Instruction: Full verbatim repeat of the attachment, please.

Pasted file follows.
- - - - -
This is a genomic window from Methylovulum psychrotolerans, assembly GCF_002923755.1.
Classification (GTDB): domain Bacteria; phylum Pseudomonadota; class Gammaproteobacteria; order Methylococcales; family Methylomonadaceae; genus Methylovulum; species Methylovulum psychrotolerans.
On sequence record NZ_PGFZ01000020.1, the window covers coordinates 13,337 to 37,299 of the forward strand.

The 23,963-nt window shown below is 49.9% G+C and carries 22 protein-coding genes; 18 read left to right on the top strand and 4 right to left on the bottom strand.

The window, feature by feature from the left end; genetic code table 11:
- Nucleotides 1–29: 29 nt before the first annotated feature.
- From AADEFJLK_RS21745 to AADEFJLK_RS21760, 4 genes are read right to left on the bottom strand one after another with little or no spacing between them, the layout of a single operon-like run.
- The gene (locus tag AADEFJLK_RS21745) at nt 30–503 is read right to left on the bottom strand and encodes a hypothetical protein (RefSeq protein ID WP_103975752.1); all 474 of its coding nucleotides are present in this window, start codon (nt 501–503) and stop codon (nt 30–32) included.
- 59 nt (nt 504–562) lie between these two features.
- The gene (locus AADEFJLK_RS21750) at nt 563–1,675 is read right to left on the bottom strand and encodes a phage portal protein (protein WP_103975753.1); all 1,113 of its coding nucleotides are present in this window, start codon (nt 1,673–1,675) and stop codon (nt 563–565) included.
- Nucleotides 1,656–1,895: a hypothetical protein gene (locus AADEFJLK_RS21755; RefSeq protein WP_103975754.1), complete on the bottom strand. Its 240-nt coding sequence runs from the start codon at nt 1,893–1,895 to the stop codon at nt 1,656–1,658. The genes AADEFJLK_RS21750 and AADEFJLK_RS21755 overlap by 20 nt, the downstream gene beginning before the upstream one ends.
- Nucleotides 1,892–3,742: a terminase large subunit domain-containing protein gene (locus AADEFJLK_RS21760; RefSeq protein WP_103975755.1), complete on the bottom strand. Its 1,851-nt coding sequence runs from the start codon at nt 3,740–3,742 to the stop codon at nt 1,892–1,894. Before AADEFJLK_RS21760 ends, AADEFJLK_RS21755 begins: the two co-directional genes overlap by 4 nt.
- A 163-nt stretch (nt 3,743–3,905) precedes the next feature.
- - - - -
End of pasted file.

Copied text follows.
This is a genomic window from Methylovulum psychrotolerans, assembly GCF_002923755.1.
Classification (GTDB): domain Bacteria; phylum Pseudomonadota; class Gammaproteobacteria; order Methylococcales; family Methylomonadaceae; genus Methylovulum; species Methylovulum psychrotolerans.
On sequence record NZ_PGFZ01000020.1, the window covers coordinates 13,337 to 37,299 of the forward strand.

The 23,963-nt window shown below is 49.9% G+C and carries 22 protein-coding genes; 18 read left to right on the top strand and 4 right to left on the bottom strand.

The window, feature by feature from the left end; genetic code table 11:
- Nucleotides 1–29: 29 nt before the first annotated feature.
- From AADEFJLK_RS21745 to AADEFJLK_RS21760, 4 genes are read right to left on the bottom strand one after another with little or no spacing between them, the layout of a single operon-like run.
- The gene (locus tag AADEFJLK_RS21745) at nt 30–503 is read right to left on the bottom strand and encodes a hypothetical protein (RefSeq protein ID WP_103975752.1); all 474 of its coding nucleotides are present in this window, start codon (nt 501–503) and stop codon (nt 30–32) included.
- 59 nt (nt 504–562) lie between these two features.
- The gene (locus AADEFJLK_RS21750) at nt 563–1,675 is read right to left on the bottom strand and encodes a phage portal protein (protein WP_103975753.1); all 1,113 of its coding nucleotides are present in this window, start codon (nt 1,673–1,675) and stop codon (nt 563–565) included.
- Nucleotides 1,656–1,895: a hypothetical protein gene (locus AADEFJLK_RS21755; RefSeq protein WP_103975754.1), complete on the bottom strand. Its 240-nt coding sequence runs from the start codon at nt 1,893–1,895 to the stop codon at nt 1,656–1,658. The genes AADEFJLK_RS21750 and AADEFJLK_RS21755 overlap by 20 nt, the downstream gene beginning before the upstream one ends.
- Nucleotides 1,892–3,742: a terminase large subunit domain-containing protein gene (locus AADEFJLK_RS21760; RefSeq protein WP_103975755.1), complete on the bottom strand. Its 1,851-nt coding sequence runs from the start codon at nt 3,740–3,742 to the stop codon at nt 1,892–1,894. Before AADEFJLK_RS21760 ends, AADEFJLK_RS21755 begins: the two co-directional genes overlap by 4 nt.
- A 163-nt stretch (nt 3,743–3,905) precedes the next feature.